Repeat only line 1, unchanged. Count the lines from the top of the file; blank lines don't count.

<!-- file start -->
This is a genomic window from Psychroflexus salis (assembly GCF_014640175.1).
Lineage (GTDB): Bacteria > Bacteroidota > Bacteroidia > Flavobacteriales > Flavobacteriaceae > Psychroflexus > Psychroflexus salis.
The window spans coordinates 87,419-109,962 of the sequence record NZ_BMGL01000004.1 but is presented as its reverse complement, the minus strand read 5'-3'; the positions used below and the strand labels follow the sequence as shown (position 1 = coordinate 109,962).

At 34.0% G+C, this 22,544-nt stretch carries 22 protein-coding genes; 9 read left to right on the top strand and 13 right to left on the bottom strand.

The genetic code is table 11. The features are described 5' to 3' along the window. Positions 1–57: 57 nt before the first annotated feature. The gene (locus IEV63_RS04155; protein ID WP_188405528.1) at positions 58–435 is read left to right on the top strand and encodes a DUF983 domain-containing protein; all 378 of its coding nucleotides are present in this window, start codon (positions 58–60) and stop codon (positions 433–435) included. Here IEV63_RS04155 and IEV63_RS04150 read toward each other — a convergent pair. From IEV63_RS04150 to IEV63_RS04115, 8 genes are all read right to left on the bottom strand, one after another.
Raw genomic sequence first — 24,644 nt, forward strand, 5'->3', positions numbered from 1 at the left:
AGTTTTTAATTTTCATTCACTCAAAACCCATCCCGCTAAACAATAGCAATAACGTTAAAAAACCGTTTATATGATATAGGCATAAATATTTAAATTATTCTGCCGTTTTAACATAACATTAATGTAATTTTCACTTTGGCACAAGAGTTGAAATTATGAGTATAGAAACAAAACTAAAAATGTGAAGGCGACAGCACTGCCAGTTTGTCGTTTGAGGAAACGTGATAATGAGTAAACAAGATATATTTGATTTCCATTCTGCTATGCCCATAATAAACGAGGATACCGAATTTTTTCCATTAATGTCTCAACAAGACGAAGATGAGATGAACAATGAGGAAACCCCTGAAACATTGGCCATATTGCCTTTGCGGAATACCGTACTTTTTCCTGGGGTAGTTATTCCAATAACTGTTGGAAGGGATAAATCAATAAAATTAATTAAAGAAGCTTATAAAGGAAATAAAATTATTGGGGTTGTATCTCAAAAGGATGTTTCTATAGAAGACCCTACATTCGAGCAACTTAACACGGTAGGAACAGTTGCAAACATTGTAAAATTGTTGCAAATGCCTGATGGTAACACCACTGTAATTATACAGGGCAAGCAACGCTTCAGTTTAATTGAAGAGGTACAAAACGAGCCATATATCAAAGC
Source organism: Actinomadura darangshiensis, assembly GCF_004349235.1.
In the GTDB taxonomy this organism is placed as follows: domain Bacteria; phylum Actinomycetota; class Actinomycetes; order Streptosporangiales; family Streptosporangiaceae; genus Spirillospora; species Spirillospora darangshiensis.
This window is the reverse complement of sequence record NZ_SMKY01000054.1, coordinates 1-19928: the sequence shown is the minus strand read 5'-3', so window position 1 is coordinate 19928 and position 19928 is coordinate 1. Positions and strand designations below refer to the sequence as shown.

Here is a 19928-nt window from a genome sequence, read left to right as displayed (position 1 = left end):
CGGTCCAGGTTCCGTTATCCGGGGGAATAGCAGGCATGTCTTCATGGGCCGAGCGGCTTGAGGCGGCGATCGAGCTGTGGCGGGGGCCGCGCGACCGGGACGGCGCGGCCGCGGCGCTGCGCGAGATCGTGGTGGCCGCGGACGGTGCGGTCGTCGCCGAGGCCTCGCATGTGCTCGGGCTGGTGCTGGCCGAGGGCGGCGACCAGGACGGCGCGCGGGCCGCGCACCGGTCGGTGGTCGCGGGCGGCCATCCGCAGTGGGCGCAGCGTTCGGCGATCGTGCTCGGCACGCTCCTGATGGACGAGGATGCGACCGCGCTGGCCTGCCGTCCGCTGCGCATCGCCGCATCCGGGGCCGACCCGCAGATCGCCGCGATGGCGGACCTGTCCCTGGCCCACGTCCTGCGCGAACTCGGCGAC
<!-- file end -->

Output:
This is a genomic window from Psychroflexus salis (assembly GCF_014640175.1).